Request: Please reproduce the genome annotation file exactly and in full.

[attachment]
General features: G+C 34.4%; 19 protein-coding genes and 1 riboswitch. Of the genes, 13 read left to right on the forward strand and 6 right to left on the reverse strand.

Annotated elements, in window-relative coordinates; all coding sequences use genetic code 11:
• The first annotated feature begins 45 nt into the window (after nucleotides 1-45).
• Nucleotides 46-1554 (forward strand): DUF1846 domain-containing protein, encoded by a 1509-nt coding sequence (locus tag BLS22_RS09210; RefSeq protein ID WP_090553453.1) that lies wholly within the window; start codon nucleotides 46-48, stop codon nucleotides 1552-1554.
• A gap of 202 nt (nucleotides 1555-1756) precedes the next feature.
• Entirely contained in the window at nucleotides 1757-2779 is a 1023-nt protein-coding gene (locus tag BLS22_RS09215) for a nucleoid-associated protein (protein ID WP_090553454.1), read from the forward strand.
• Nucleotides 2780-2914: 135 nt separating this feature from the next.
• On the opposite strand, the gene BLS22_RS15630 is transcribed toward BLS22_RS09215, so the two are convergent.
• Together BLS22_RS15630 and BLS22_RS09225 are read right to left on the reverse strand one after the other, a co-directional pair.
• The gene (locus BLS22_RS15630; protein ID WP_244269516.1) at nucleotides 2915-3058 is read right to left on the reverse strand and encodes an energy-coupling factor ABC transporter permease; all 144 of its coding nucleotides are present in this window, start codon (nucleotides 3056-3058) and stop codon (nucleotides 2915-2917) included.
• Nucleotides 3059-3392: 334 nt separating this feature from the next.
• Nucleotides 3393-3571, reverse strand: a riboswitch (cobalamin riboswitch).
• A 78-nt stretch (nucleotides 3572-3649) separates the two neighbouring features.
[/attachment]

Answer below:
General features: G+C 34.4%; 19 protein-coding genes and 1 riboswitch. Of the genes, 13 read left to right on the forward strand and 6 right to left on the reverse strand.

Annotated elements, in window-relative coordinates; all coding sequences use genetic code 11:
• The first annotated feature begins 45 nt into the window (after nucleotides 1-45).
• Nucleotides 46-1554 (forward strand): DUF1846 domain-containing protein, encoded by a 1509-nt coding sequence (locus tag BLS22_RS09210; RefSeq protein ID WP_090553453.1) that lies wholly within the window; start codon nucleotides 46-48, stop codon nucleotides 1552-1554.
• A gap of 202 nt (nucleotides 1555-1756) precedes the next feature.
• Entirely contained in the window at nucleotides 1757-2779 is a 1023-nt protein-coding gene (locus tag BLS22_RS09215) for a nucleoid-associated protein (protein ID WP_090553454.1), read from the forward strand.
• Nucleotides 2780-2914: 135 nt separating this feature from the next.
• On the opposite strand, the gene BLS22_RS15630 is transcribed toward BLS22_RS09215, so the two are convergent.
• Together BLS22_RS15630 and BLS22_RS09225 are read right to left on the reverse strand one after the other, a co-directional pair.
• The gene (locus BLS22_RS15630; protein ID WP_244269516.1) at nucleotides 2915-3058 is read right to left on the reverse strand and encodes an energy-coupling factor ABC transporter permease; all 144 of its coding nucleotides are present in this window, start codon (nucleotides 3056-3058) and stop codon (nucleotides 2915-2917) included.
• Nucleotides 3059-3392: 334 nt separating this feature from the next.
• Nucleotides 3393-3571, reverse strand: a riboswitch (cobalamin riboswitch).
• A 78-nt stretch (nucleotides 3572-3649) separates the two neighbouring features.